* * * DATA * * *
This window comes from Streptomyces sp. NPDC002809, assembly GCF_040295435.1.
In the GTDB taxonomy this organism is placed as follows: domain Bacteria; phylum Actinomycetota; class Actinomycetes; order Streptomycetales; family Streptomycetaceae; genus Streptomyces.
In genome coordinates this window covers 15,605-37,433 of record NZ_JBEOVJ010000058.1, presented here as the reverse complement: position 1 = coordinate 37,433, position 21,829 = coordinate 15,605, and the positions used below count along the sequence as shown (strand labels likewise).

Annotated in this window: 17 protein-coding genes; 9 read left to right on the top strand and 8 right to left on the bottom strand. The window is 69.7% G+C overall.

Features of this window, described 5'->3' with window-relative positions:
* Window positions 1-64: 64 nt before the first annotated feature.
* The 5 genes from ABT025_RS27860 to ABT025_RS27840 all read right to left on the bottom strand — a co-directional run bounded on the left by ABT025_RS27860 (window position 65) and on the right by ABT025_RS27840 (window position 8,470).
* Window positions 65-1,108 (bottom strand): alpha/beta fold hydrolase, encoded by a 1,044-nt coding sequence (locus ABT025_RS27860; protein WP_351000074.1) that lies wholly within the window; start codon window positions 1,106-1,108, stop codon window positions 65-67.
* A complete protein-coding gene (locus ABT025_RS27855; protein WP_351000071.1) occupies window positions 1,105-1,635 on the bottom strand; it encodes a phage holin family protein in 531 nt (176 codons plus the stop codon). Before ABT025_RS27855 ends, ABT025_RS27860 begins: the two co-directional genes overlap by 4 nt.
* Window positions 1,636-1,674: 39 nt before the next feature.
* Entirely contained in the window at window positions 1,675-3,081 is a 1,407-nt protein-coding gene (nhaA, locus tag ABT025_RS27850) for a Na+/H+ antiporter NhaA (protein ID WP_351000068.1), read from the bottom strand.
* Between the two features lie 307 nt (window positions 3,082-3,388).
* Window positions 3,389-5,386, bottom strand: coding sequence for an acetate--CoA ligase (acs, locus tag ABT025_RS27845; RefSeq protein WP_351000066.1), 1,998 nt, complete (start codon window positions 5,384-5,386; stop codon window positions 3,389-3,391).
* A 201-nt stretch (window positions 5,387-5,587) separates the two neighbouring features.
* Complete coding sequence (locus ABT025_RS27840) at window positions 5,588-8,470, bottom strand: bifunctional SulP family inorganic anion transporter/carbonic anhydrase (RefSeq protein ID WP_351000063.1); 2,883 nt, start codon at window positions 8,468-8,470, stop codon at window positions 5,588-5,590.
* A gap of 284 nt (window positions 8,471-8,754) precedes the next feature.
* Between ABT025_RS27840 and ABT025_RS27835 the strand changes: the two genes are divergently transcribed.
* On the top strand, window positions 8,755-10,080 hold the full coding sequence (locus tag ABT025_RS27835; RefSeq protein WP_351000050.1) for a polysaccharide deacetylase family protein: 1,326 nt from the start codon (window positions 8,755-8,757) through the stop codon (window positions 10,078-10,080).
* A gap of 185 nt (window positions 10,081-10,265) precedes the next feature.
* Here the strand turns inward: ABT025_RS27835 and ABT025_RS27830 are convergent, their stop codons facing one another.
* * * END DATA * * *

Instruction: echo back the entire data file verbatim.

This window comes from Streptomyces sp. NPDC002809, assembly GCF_040295435.1.
In the GTDB taxonomy this organism is placed as follows: domain Bacteria; phylum Actinomycetota; class Actinomycetes; order Streptomycetales; family Streptomycetaceae; genus Streptomyces.
In genome coordinates this window covers 15,605-37,433 of record NZ_JBEOVJ010000058.1, presented here as the reverse complement: position 1 = coordinate 37,433, position 21,829 = coordinate 15,605, and the positions used below count along the sequence as shown (strand labels likewise).

Annotated in this window: 17 protein-coding genes; 9 read left to right on the top strand and 8 right to left on the bottom strand. The window is 69.7% G+C overall.

Features of this window, described 5'->3' with window-relative positions:
* Window positions 1-64: 64 nt before the first annotated feature.
* The 5 genes from ABT025_RS27860 to ABT025_RS27840 all read right to left on the bottom strand — a co-directional run bounded on the left by ABT025_RS27860 (window position 65) and on the right by ABT025_RS27840 (window position 8,470).
* Window positions 65-1,108 (bottom strand): alpha/beta fold hydrolase, encoded by a 1,044-nt coding sequence (locus ABT025_RS27860; protein WP_351000074.1) that lies wholly within the window; start codon window positions 1,106-1,108, stop codon window positions 65-67.
* A complete protein-coding gene (locus ABT025_RS27855; protein WP_351000071.1) occupies window positions 1,105-1,635 on the bottom strand; it encodes a phage holin family protein in 531 nt (176 codons plus the stop codon). Before ABT025_RS27855 ends, ABT025_RS27860 begins: the two co-directional genes overlap by 4 nt.
* Window positions 1,636-1,674: 39 nt before the next feature.
* Entirely contained in the window at window positions 1,675-3,081 is a 1,407-nt protein-coding gene (nhaA, locus tag ABT025_RS27850) for a Na+/H+ antiporter NhaA (protein ID WP_351000068.1), read from the bottom strand.
* Between the two features lie 307 nt (window positions 3,082-3,388).
* Window positions 3,389-5,386, bottom strand: coding sequence for an acetate--CoA ligase (acs, locus tag ABT025_RS27845; RefSeq protein WP_351000066.1), 1,998 nt, complete (start codon window positions 5,384-5,386; stop codon window positions 3,389-3,391).
* A 201-nt stretch (window positions 5,387-5,587) separates the two neighbouring features.
* Complete coding sequence (locus ABT025_RS27840) at window positions 5,588-8,470, bottom strand: bifunctional SulP family inorganic anion transporter/carbonic anhydrase (RefSeq protein ID WP_351000063.1); 2,883 nt, start codon at window positions 8,468-8,470, stop codon at window positions 5,588-5,590.
* A gap of 284 nt (window positions 8,471-8,754) precedes the next feature.
* Between ABT025_RS27840 and ABT025_RS27835 the strand changes: the two genes are divergently transcribed.
* On the top strand, window positions 8,755-10,080 hold the full coding sequence (locus tag ABT025_RS27835; RefSeq protein WP_351000050.1) for a polysaccharide deacetylase family protein: 1,326 nt from the start codon (window positions 8,755-8,757) through the stop codon (window positions 10,078-10,080).
* A gap of 185 nt (window positions 10,081-10,265) precedes the next feature.
* Here the strand turns inward: ABT025_RS27835 and ABT025_RS27830 are convergent, their stop codons facing one another.